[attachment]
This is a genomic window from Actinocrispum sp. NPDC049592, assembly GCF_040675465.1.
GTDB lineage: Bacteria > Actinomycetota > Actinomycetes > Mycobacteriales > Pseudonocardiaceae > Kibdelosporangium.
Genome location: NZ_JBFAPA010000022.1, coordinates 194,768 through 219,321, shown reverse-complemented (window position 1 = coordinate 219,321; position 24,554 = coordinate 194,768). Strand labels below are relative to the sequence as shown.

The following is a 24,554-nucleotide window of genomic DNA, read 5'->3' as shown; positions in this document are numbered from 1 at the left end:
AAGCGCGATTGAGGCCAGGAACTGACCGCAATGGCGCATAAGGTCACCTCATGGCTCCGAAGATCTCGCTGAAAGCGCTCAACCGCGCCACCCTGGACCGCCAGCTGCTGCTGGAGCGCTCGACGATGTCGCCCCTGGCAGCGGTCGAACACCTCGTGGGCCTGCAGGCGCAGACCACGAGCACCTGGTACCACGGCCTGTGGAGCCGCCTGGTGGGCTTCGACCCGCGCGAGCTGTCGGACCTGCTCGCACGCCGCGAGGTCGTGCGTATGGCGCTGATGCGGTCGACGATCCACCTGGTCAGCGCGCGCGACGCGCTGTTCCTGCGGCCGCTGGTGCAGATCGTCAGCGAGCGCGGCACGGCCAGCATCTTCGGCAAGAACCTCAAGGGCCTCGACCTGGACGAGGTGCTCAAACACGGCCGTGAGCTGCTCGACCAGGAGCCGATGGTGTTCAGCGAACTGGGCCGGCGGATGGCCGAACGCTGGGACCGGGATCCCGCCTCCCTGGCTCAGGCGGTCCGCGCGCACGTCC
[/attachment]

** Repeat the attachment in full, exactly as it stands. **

This is a genomic window from Actinocrispum sp. NPDC049592, assembly GCF_040675465.1.
GTDB lineage: Bacteria > Actinomycetota > Actinomycetes > Mycobacteriales > Pseudonocardiaceae > Kibdelosporangium.
Genome location: NZ_JBFAPA010000022.1, coordinates 194,768 through 219,321, shown reverse-complemented (window position 1 = coordinate 219,321; position 24,554 = coordinate 194,768). Strand labels below are relative to the sequence as shown.

The following is a 24,554-nucleotide window of genomic DNA, read 5'->3' as shown; positions in this document are numbered from 1 at the left end:
AAGCGCGATTGAGGCCAGGAACTGACCGCAATGGCGCATAAGGTCACCTCATGGCTCCGAAGATCTCGCTGAAAGCGCTCAACCGCGCCACCCTGGACCGCCAGCTGCTGCTGGAGCGCTCGACGATGTCGCCCCTGGCAGCGGTCGAACACCTCGTGGGCCTGCAGGCGCAGACCACGAGCACCTGGTACCACGGCCTGTGGAGCCGCCTGGTGGGCTTCGACCCGCGCGAGCTGTCGGACCTGCTCGCACGCCGCGAGGTCGTGCGTATGGCGCTGATGCGGTCGACGATCCACCTGGTCAGCGCGCGCGACGCGCTGTTCCTGCGGCCGCTGGTGCAGATCGTCAGCGAGCGCGGCACGGCCAGCATCTTCGGCAAGAACCTCAAGGGCCTCGACCTGGACGAGGTGCTCAAACACGGCCGTGAGCTGCTCGACCAGGAGCCGATGGTGTTCAGCGAACTGGGCCGGCGGATGGCCGAACGCTGGGACCGGGATCCCGCCTCCCTGGCTCAGGCGGTCCGCGCGCACGTCC